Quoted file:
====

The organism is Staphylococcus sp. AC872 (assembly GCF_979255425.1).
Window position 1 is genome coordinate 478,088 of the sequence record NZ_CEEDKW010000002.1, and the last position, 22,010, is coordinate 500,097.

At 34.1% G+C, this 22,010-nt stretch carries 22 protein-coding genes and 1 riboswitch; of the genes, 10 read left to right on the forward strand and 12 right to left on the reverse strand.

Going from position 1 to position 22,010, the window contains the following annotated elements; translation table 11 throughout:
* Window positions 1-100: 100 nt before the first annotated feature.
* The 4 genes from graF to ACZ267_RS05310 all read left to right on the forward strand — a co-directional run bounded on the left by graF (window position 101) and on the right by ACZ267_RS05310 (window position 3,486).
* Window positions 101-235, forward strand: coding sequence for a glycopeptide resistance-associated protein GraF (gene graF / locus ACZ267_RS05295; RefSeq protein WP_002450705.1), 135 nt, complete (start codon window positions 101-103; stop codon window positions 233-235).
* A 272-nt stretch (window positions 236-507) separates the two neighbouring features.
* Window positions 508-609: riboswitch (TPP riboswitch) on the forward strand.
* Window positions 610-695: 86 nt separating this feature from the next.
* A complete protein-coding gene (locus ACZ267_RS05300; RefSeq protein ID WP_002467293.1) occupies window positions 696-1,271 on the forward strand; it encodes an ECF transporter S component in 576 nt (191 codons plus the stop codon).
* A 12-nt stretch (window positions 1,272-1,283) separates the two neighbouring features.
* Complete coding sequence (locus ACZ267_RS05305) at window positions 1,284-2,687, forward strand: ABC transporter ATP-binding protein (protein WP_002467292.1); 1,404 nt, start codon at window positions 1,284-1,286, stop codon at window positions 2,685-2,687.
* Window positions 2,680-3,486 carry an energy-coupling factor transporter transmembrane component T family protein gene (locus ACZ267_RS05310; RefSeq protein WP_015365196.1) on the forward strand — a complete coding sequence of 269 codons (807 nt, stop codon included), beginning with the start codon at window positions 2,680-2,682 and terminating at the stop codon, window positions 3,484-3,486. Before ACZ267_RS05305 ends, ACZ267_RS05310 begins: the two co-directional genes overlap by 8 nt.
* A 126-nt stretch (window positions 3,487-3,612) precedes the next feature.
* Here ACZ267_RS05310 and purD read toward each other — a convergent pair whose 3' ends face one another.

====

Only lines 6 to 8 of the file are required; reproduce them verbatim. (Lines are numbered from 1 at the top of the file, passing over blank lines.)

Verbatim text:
* The 4 genes from graF to ACZ267_RS05310 all read left to right on the forward strand — a co-directional run bounded on the left by graF (window position 101) and on the right by ACZ267_RS05310 (window position 3,486).
* Window positions 101-235, forward strand: coding sequence for a glycopeptide resistance-associated protein GraF (gene graF / locus ACZ267_RS05295; RefSeq protein WP_002450705.1), 135 nt, complete (start codon window positions 101-103; stop codon window positions 233-235).
* A 272-nt stretch (window positions 236-507) separates the two neighbouring features.